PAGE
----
The Minneapolis City Council didn’t just decide last week that it doesn’t like the police. (That’s not how we go from big and terrible events to big and terrible ideas.)
The nation has been buzzing for several days with the news that a majority on the council wants to dismantle the Minneapolis Police Department. Dismantle it? They have no idea who or what would take its place, but they do want you to know that if you’re concerned about who to call if someone breaks into your house, that’s an example of your “privilege.”
Don’t worry. They’re going to engage the entire community — except for those who enjoy “privilege” or those who like the police, I would presume — and come up with a way to “reimagine” a future for the city without police.
What an amazing time this is to be a crook.
Now maybe you’re wondering: Prior to the death of George Floyd two weeks ago, we never heard anything from members of the Minneapolis City Council about getting rid of the city’s police department.
How is it that two weeks later they all of a sudden want to disband it?
I’ll tell you how: because this is not a new idea for them. What’s changed is the events of the past two weeks have made it politically safe for them to say what they were always thinking.
Anyone radical enough to want to eliminate police now had to be anti-police before this happened. When a major event causes tensions to rise and drives new media narratives, it often has the effect of emboldening people to say in public what they used to only say in private.
You can bet your bottom dollar that these people — in the privacy of their own homes or their exclusive cocktail parties, with no one from the outside listening in – have been condemning police and the whole idea of law enforcement for a long time. You can bet they’ve long believed what Council President Lisa Bender said recently on CNN — that you’re more in danger from calling the police than you are from a burglar breaking into your home.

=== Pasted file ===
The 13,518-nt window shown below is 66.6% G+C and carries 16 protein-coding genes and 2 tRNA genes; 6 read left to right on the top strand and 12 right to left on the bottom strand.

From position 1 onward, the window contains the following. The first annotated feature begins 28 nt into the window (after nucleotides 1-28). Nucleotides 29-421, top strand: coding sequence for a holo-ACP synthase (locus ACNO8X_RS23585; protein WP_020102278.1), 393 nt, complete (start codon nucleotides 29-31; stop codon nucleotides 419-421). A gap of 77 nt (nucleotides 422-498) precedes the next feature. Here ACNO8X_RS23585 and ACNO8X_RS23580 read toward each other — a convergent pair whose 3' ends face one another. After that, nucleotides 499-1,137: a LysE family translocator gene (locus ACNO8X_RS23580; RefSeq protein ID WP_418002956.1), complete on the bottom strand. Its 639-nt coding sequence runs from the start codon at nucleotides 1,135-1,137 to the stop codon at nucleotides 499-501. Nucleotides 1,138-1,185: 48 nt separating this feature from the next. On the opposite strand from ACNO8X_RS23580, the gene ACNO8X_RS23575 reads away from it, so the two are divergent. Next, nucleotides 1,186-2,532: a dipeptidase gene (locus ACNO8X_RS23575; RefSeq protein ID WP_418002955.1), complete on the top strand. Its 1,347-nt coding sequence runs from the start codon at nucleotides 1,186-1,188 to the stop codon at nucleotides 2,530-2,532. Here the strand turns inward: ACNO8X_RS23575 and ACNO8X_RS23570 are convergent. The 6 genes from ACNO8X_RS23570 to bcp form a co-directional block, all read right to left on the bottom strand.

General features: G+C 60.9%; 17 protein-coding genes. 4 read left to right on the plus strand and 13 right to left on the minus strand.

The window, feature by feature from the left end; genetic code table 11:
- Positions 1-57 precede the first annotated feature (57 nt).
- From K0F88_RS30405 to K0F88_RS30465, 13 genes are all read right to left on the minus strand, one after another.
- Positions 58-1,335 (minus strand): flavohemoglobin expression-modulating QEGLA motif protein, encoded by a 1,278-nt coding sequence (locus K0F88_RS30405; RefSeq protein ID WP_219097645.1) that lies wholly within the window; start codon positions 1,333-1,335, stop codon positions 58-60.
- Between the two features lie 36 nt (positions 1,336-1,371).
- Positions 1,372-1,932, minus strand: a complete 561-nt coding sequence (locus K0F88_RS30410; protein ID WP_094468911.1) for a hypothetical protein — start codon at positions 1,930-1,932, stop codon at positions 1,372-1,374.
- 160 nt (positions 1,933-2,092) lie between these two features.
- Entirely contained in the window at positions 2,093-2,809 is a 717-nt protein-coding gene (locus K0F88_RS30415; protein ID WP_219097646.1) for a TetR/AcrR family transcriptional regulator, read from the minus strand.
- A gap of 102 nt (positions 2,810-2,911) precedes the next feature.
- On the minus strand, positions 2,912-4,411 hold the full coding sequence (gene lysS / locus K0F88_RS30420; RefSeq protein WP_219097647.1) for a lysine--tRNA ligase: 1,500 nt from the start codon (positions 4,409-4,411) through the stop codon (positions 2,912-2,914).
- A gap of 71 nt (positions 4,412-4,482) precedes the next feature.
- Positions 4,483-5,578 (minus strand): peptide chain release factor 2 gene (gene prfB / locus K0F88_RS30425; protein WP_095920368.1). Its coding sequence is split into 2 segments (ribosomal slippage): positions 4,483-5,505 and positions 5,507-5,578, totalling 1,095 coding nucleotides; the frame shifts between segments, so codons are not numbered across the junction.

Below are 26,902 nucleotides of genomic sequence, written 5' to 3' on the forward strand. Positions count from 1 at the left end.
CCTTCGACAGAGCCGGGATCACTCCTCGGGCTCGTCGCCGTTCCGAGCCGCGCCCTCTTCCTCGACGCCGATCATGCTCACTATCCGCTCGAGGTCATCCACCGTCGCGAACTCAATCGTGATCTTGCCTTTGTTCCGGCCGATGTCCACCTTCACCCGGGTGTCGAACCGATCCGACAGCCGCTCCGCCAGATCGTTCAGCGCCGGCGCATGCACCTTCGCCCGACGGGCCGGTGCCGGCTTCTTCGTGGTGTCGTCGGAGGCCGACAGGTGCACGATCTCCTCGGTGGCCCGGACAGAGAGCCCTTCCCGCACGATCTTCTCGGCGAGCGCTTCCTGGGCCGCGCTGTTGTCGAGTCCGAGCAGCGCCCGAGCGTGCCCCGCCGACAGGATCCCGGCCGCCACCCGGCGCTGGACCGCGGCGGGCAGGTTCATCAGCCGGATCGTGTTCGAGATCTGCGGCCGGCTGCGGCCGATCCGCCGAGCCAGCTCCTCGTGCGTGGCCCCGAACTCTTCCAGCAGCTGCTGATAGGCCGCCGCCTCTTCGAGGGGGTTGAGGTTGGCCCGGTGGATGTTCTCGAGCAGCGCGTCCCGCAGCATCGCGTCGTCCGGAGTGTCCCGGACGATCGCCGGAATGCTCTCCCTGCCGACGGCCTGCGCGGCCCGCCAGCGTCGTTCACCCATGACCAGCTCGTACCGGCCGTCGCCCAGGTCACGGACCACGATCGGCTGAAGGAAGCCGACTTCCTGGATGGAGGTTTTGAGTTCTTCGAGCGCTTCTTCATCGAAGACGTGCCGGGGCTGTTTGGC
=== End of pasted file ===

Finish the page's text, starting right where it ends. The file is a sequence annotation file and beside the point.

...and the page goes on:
The death of George Floyd merely presented the opportunity for them to openly advocate what they have always wanted to do but never thought they could get away with.
And you’ll notice something: When you ask Bender and others on the council what people should do if they’re threatened by criminals, the response is always to point the finger at police as the bigger threat. They didn’t just decide this week that they believe this. They’ve believed this for years.
Many ideas germinate within the Democratic Party in this same way.
Most Democrats don’t really believe in capitalism, but they say they do because they think they have to. They don’t think the public is ready to accept a socialist.
That almost changed when Bernie Sanders looked headed for the Democrats’ presidential nomination a few months back. Had he won it, you would have been amazed how many Democrats were suddenly willing to admit they hate capitalism and want it done away with.
Someday, when they think it’s safe, they will admit that. Someday they will admit they want to get rid of the U.S. military. Someday they will admit they want to get rid of all private-sector profits. Someday they will admit they want to get rid of churches.
When will they admit these things? As soon as they think it’s safe, which is why so many of them are suddenly admitting they want to get rid of police and let criminals run wild.
This is what they’ve always wanted. It’s just that now they think they have their opportunity.
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